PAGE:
Online Education: No Longer Lost In Translation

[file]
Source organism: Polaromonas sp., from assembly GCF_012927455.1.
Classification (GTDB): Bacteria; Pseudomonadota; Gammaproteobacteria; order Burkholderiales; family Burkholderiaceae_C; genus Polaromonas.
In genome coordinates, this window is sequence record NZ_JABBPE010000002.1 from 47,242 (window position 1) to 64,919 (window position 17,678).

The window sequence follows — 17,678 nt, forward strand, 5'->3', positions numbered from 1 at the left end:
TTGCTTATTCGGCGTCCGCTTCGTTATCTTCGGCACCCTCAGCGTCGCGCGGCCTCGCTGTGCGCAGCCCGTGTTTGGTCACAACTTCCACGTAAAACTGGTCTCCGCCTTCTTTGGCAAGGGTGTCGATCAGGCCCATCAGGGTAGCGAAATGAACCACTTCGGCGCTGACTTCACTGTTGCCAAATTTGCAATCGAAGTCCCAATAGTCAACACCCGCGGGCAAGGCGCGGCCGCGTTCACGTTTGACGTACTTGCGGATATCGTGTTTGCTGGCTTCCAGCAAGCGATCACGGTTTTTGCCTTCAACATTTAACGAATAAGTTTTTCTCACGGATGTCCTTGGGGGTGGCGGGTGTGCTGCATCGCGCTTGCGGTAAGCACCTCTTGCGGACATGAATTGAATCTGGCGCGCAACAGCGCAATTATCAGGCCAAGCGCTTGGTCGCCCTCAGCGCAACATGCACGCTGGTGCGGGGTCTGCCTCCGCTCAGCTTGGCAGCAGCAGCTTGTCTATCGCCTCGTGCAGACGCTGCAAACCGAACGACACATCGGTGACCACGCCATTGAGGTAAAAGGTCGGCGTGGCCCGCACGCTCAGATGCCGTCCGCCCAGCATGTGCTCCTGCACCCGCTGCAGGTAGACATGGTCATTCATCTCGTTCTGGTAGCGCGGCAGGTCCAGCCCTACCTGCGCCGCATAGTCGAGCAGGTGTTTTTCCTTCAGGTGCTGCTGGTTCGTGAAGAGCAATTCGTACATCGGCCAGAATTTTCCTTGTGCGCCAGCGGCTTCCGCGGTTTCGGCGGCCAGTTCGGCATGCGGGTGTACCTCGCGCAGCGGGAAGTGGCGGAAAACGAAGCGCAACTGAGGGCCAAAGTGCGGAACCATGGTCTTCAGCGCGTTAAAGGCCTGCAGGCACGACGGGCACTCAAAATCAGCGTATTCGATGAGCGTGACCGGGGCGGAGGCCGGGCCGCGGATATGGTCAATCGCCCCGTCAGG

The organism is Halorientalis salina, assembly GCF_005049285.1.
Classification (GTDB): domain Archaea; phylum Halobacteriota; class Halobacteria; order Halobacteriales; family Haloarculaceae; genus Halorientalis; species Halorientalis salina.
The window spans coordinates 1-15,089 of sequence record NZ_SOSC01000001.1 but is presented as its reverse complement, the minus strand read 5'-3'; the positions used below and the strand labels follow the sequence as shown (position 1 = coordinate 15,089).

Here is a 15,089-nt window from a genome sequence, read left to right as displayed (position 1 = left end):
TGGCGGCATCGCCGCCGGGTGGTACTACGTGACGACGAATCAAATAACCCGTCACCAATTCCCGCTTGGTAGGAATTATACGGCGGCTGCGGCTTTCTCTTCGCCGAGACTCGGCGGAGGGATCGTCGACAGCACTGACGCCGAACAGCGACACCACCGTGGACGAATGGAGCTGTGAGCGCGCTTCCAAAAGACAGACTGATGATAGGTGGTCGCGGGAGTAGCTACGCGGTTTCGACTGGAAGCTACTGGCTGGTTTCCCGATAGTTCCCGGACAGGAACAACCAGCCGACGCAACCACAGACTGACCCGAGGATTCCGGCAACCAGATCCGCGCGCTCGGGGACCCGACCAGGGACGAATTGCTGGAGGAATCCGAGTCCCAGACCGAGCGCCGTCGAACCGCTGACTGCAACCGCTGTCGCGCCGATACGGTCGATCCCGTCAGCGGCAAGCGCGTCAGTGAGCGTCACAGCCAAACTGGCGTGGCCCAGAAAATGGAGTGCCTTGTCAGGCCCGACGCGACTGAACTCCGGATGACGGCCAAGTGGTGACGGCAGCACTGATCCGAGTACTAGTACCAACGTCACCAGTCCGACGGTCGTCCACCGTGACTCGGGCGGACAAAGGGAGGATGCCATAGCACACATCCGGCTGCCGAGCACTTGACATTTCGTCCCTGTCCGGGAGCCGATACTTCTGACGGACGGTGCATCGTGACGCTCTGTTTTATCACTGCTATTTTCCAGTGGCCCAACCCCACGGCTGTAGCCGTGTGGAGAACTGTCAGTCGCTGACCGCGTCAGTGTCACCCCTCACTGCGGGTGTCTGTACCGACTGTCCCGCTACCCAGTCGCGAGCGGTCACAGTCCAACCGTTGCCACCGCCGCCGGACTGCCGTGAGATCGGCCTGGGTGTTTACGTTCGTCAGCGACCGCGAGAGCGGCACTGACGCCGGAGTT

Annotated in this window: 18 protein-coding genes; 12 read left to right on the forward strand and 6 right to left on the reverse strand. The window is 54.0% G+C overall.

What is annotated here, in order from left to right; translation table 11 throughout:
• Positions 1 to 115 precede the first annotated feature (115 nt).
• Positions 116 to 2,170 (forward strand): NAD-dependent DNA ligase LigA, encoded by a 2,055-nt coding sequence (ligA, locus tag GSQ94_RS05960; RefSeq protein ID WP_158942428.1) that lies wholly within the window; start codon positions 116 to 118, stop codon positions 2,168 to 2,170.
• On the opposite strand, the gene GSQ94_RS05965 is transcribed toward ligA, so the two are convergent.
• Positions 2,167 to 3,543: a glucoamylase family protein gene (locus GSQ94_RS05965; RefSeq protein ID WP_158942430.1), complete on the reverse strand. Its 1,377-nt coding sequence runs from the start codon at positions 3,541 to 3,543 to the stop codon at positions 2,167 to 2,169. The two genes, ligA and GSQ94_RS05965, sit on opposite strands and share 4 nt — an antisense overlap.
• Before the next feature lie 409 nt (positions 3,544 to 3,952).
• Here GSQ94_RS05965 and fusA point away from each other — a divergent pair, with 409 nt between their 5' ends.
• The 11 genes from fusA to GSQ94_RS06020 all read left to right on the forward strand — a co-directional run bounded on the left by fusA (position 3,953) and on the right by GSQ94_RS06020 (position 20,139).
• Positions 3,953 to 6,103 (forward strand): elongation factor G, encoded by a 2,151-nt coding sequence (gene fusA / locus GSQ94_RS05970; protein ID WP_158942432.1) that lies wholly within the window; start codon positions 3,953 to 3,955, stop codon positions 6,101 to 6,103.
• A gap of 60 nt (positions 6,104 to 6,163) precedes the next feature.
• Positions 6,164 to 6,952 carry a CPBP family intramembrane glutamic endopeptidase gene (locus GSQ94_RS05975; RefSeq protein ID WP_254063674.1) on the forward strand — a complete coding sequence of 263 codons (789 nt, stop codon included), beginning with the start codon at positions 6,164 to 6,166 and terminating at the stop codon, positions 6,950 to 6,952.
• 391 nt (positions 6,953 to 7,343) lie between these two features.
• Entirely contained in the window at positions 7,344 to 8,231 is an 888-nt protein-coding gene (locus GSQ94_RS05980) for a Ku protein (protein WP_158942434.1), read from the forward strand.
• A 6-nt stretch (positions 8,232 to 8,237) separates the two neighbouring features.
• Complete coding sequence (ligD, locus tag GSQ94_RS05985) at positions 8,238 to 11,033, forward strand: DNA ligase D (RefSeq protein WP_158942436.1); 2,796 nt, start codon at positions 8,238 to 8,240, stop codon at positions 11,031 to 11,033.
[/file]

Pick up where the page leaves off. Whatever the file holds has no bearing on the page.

Amidst live-streamed commencement ceremonies and webcasted graduation speeches, the debate over online education comes up more often than usual. Learning remotely through educational resources associated with top universities – Udacity, Coursera, and edX among the leading providers – has become very popular. Some students choose to receive their degrees online. For those who live in various parts of the globe – Eastern Europe, the Middle East or Africa – online is the only way to access the teachers from top schools. For non-English learners it can be a challenge, but it seems that they will have more options very soon. Coursera, one of the most popular providers for MOOC (Massive Open Online Course) has recently partnered with eight countries to translate its lectures for students around the world. The company will translate selected courses into many popular languages such as Russian, Portuguese, Turkish, Japanese, Ukrainian, Kazakh, and Arabic. Each Coursera Global Translation Partner will begin by translating 3-5 select courses, with the majority of translated courses being available by September 2013. This month, Coursera announced its Global Partnership with Victor Pinchuk Foundation for translation of its courses. A pilot translation collaboration of Coursera and Digital October took off in Russia earlier this spring. “Many of our students are already taking advantage of user-generated subtitles in our courses, and we believe that having translations will significantly improve the learning experience for non-native English speakers,” Coursera Co-Founder Andrew Ng said in a press release. The Eastern European hunger for knowledge spans everything from Information Technology and Statistical Molecular Thermodynamics to Psychology and Financial Markets. Russia and Ukraine are one of the largest suppliers of non-US–based unique visitors for online course providers like Coursera and Udacity. For instance, since the beginning of this year Coursera received more than 1.1 million users from Russia. Online education raises many questions for Americans: will colleges go online? How do you justify high tuition costs if anyone can study online? Skeptics may even worry about dissolving the exclusivity of the Ivy League schools. “The weights will be different and just how it plays out in different environments,” Larry Summers, the 27th President of Harvard University, commented to Forbes at a panel discussion on the revolutionary nature of online education in Davos. “But fundamentally, more of what is best will reach more people and that will spur the good to be better and will provide more people with more access.” The impact made by technology and innovation is much larger in the countries that traditionally don’t have access to the top schools and up-to-date courses. Coursera’s new translation partnerships will open up new doors for international students and guarantee there will be a flood of new, non-English speaking users. Forbes
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